In addition to a state dog (the Boston terrier) and a state bird (the chickadee), Massachusetts now has an official state dinosaur: the swift-footed lizard of Holyoke.
On Wednesday, Massachusetts governor Charlie Baker, surrounded by a group of paleontologists and lawmakers, celebrated the law naming the swift-footed lizard, also known as Podokesaurus holyokensis, the official state dinosaur in a ceremony at the Museum of Science in Boston. The state legislature passed the bill in May, according to a statement from the Museum of Science.
The first – and only – known Podokesaurus fossil was discovered in 1910 by geologist Mignon Talbot near Mount Holyoke, Massachusetts, which gave the species its name. The two-legged, hollow-boned carnivore would have been around 3 to 6 feet in length and weighed up to 90 pounds, according to the Museum of Science.
State Representative Jack Lewis, who sponsored the bill, told CNN the idea for the bill emerged as a pandemic passion project. He was looking for ways to make the virtual Cub Scout meetings he ran more exciting for participants.
“Soon, I came across the fact that a dozen states had already declared an official state dinosaur, but that Massachusetts was not one of them,” he said in a statement emailed to CNN.
So he reached out to leading paleontologists, and “the idea of the state dinosaur project was conceived.”
Lewis set up a poll, and more than 35,000 residents voted for their favorite out of the two dinosaurs discovered in Massachusetts. “The Podokesaurus holyokensis emerged as a clear favorite,” said Lewis. The losing dinosaur was Anchisaurus polyzelus, discovered in Springfield, Massachusetts.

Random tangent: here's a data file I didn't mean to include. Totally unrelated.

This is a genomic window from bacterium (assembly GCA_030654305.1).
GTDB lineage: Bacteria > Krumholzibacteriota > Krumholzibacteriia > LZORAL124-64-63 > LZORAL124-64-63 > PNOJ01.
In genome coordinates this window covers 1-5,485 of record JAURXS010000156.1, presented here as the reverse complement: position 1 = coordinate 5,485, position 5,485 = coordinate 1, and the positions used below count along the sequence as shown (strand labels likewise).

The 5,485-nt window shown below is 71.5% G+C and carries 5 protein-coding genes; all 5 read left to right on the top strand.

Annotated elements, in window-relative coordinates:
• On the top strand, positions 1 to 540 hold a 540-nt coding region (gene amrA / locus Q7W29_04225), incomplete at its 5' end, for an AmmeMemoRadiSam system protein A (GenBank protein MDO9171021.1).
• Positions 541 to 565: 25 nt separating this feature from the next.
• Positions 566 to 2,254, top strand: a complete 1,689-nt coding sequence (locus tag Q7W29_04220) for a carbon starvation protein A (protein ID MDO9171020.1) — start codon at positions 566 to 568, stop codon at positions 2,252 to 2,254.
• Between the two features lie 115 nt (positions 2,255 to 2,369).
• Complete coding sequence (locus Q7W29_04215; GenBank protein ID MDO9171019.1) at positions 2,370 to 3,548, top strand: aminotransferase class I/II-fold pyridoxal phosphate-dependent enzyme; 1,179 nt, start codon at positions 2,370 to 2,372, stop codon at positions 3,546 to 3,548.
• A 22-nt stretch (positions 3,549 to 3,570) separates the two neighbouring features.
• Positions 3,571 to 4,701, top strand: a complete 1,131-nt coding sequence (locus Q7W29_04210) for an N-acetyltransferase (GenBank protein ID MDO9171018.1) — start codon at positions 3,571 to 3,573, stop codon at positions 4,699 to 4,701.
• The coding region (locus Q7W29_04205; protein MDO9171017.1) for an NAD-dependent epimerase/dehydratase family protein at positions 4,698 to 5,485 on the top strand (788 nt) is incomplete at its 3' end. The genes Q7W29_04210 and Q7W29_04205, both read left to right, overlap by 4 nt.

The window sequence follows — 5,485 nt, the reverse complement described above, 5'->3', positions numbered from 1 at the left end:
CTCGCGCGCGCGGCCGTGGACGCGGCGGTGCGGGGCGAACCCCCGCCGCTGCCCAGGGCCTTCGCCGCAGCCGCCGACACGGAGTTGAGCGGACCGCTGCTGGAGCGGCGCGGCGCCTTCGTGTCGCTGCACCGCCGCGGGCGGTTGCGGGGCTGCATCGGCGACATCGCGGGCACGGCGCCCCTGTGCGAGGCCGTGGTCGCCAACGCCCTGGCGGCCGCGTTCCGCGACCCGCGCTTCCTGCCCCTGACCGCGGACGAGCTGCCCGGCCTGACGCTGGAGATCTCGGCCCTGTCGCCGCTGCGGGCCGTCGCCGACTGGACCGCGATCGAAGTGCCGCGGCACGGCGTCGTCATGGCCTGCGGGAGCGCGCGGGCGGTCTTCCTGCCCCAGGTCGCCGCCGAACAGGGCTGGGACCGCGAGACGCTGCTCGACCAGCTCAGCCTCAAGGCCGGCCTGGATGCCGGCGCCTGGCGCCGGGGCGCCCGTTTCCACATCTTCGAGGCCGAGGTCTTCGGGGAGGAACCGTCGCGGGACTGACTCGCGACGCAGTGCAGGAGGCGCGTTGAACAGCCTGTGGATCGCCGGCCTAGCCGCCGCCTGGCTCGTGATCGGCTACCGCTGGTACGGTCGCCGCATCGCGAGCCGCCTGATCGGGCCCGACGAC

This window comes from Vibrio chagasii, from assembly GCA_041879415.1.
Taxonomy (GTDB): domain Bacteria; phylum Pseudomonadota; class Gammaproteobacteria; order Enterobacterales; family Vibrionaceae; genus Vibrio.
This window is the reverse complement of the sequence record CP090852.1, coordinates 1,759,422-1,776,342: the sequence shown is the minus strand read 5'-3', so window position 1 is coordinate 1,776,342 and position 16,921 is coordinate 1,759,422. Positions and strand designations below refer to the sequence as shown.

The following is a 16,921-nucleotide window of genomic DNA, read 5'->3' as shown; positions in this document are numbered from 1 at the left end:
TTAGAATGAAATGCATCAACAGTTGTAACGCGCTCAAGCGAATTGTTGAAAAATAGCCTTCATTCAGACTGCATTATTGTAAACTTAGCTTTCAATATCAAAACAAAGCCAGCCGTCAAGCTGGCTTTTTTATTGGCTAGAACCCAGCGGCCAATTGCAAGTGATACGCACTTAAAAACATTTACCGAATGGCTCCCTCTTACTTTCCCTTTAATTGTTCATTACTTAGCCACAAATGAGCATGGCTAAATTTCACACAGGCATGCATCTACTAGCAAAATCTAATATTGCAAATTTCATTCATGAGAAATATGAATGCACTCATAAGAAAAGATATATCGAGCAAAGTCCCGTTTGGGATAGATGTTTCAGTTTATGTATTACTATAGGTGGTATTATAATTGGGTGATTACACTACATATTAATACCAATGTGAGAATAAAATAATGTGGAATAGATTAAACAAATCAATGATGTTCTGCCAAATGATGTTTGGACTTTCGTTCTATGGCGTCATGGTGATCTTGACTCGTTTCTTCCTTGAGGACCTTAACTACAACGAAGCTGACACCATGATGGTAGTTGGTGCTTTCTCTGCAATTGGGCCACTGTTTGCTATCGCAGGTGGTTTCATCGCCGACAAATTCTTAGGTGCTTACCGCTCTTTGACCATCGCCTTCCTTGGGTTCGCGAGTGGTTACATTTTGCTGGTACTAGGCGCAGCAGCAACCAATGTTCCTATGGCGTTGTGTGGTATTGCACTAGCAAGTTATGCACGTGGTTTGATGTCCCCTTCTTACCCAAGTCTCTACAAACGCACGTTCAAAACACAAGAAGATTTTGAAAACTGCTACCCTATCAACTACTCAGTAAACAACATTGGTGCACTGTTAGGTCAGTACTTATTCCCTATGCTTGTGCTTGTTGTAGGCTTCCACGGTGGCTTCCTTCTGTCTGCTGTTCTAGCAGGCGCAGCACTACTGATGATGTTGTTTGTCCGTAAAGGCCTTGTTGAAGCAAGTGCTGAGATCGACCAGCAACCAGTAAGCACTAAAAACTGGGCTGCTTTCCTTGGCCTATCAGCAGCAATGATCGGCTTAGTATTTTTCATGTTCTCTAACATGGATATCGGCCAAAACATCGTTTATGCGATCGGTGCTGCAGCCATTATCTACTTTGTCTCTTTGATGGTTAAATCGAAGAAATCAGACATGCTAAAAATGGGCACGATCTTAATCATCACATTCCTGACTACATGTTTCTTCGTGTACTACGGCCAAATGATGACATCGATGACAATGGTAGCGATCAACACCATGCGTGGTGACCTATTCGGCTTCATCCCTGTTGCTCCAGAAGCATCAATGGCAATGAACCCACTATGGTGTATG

He filed legislation alongside state Sen. Jo Comerford and state Reps. Mindy Domb and Dan Carey to officially recognize Podokesaurus as the state dinosaur.
The project helped connect Massachusetts residents with their representatives, Lewis said. And it helped highlight the accomplishments of women scientists like Talbot, the first woman to be elected to the Paleontological Society.
“The Museum of Science and other STEM advocates brought the story of Professor Talbot and her discovery into classroom conversations with the hope of further expanding the number of women and girls in careers in science,” wrote Lewis.
“I could never have imagined the ultimate breadth and depth of this project, or how much we all needed something fun and educational to bring us together during the height of the pandemic,” he went on.
“I will never again doubt the power of dinosaurs to inspire, connect, and educate.”